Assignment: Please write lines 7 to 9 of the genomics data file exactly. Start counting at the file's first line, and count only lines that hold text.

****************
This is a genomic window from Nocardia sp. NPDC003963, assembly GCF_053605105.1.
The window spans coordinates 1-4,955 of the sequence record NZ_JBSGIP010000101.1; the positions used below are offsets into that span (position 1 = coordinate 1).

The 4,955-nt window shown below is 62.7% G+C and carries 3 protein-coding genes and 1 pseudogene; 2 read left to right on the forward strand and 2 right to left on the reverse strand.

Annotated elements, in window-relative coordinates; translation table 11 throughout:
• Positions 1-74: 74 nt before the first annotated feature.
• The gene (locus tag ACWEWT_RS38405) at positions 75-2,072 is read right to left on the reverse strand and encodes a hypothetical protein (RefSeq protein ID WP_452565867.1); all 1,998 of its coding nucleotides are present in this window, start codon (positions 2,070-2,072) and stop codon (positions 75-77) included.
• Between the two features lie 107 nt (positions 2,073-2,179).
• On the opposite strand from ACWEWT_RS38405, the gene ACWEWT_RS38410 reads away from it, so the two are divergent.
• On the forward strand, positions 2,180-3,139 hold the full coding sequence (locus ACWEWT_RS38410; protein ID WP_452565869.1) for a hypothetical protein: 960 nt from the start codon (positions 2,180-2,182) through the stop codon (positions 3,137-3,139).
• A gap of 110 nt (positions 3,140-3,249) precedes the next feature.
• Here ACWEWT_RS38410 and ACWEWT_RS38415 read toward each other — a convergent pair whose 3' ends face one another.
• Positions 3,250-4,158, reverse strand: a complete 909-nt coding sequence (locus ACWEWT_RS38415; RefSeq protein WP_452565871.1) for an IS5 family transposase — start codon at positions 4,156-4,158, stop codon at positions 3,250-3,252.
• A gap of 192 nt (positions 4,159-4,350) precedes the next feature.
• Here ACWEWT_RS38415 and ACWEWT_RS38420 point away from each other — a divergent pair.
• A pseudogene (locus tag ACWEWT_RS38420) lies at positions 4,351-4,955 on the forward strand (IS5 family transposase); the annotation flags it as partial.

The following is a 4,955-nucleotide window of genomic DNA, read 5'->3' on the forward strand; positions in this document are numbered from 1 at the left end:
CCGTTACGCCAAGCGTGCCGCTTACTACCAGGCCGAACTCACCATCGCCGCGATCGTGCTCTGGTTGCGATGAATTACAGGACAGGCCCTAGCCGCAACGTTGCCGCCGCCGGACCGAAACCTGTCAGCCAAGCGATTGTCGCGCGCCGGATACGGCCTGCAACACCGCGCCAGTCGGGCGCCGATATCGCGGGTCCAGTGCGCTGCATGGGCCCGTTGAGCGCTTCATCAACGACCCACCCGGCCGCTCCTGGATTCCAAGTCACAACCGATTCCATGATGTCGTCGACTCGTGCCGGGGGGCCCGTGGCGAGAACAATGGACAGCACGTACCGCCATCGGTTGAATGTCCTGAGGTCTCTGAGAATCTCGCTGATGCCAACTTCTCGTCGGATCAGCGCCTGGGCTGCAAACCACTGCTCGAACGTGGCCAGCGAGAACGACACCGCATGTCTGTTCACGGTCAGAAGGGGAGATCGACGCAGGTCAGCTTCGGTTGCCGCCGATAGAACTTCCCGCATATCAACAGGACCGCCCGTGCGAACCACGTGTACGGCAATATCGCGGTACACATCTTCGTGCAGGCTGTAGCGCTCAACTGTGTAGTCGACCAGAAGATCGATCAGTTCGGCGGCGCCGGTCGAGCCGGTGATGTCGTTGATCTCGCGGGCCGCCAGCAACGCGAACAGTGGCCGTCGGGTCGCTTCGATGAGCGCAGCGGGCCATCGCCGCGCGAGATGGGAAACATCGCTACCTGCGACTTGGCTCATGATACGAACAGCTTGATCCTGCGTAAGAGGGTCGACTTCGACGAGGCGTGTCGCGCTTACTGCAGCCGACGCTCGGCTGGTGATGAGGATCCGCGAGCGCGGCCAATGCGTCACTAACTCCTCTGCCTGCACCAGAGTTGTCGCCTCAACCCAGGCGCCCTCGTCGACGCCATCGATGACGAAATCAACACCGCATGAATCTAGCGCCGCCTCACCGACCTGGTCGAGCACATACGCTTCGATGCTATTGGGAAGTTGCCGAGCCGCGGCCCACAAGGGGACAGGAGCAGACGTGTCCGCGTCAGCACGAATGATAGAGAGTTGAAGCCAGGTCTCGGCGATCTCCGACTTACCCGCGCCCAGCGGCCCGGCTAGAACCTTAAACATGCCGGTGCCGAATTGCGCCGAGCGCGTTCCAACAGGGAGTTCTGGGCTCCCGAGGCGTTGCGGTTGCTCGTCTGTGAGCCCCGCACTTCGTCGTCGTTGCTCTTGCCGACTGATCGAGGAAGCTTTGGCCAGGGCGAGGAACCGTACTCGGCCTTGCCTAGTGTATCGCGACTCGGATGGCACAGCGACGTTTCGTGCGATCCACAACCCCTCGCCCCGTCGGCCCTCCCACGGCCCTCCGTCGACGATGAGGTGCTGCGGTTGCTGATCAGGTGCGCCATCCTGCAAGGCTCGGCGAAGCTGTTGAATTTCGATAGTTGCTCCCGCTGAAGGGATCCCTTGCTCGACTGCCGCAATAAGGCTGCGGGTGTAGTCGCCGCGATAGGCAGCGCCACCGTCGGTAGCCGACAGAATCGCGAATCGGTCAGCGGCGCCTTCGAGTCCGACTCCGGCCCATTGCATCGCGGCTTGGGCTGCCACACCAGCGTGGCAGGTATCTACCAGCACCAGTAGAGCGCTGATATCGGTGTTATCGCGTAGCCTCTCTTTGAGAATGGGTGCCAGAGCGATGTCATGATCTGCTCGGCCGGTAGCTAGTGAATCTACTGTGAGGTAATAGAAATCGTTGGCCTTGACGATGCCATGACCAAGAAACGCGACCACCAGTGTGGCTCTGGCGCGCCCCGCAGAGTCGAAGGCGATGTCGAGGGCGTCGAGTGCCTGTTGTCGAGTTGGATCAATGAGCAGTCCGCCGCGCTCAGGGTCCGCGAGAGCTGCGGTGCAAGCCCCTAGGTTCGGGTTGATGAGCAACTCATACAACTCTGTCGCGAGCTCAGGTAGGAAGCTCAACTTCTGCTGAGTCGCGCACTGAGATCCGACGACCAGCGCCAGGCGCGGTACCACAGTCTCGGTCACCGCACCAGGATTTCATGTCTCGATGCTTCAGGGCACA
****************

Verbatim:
• Between the two features lie 107 nt (positions 2,073-2,179).
• On the opposite strand from ACWEWT_RS38405, the gene ACWEWT_RS38410 reads away from it, so the two are divergent.
• On the forward strand, positions 2,180-3,139 hold the full coding sequence (locus ACWEWT_RS38410; protein ID WP_452565869.1) for a hypothetical protein: 960 nt from the start codon (positions 2,180-2,182) through the stop codon (positions 3,137-3,139).